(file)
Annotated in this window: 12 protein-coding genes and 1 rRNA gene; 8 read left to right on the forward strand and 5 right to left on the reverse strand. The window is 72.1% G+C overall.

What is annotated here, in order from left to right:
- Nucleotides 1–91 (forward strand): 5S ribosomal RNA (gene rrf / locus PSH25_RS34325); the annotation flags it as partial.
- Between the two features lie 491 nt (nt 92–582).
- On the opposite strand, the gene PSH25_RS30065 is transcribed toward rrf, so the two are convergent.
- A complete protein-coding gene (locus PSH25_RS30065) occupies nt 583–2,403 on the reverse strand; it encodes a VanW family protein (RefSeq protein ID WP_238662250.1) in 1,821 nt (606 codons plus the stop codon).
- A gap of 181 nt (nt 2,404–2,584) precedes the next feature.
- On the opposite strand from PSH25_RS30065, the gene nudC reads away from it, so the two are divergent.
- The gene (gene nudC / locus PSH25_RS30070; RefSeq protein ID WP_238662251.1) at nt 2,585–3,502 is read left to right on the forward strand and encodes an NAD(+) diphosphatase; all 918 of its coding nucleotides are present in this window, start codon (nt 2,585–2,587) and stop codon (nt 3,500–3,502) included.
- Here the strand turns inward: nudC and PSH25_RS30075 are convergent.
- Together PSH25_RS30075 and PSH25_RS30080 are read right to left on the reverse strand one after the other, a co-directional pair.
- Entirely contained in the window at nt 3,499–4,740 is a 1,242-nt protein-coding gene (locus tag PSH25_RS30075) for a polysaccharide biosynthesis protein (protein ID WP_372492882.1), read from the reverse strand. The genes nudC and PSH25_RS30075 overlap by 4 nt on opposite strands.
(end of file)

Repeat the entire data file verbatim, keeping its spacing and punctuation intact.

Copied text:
Annotated in this window: 12 protein-coding genes and 1 rRNA gene; 8 read left to right on the forward strand and 5 right to left on the reverse strand. The window is 72.1% G+C overall.

What is annotated here, in order from left to right:
- Nucleotides 1–91 (forward strand): 5S ribosomal RNA (gene rrf / locus PSH25_RS34325); the annotation flags it as partial.
- Between the two features lie 491 nt (nt 92–582).
- On the opposite strand, the gene PSH25_RS30065 is transcribed toward rrf, so the two are convergent.
- A complete protein-coding gene (locus PSH25_RS30065) occupies nt 583–2,403 on the reverse strand; it encodes a VanW family protein (RefSeq protein ID WP_238662250.1) in 1,821 nt (606 codons plus the stop codon).
- A gap of 181 nt (nt 2,404–2,584) precedes the next feature.
- On the opposite strand from PSH25_RS30065, the gene nudC reads away from it, so the two are divergent.
- The gene (gene nudC / locus PSH25_RS30070; RefSeq protein ID WP_238662251.1) at nt 2,585–3,502 is read left to right on the forward strand and encodes an NAD(+) diphosphatase; all 918 of its coding nucleotides are present in this window, start codon (nt 2,585–2,587) and stop codon (nt 3,500–3,502) included.
- Here the strand turns inward: nudC and PSH25_RS30075 are convergent.
- Together PSH25_RS30075 and PSH25_RS30080 are read right to left on the reverse strand one after the other, a co-directional pair.
- Entirely contained in the window at nt 3,499–4,740 is a 1,242-nt protein-coding gene (locus tag PSH25_RS30075) for a polysaccharide biosynthesis protein (protein ID WP_372492882.1), read from the reverse strand. The genes nudC and PSH25_RS30075 overlap by 4 nt on opposite strands.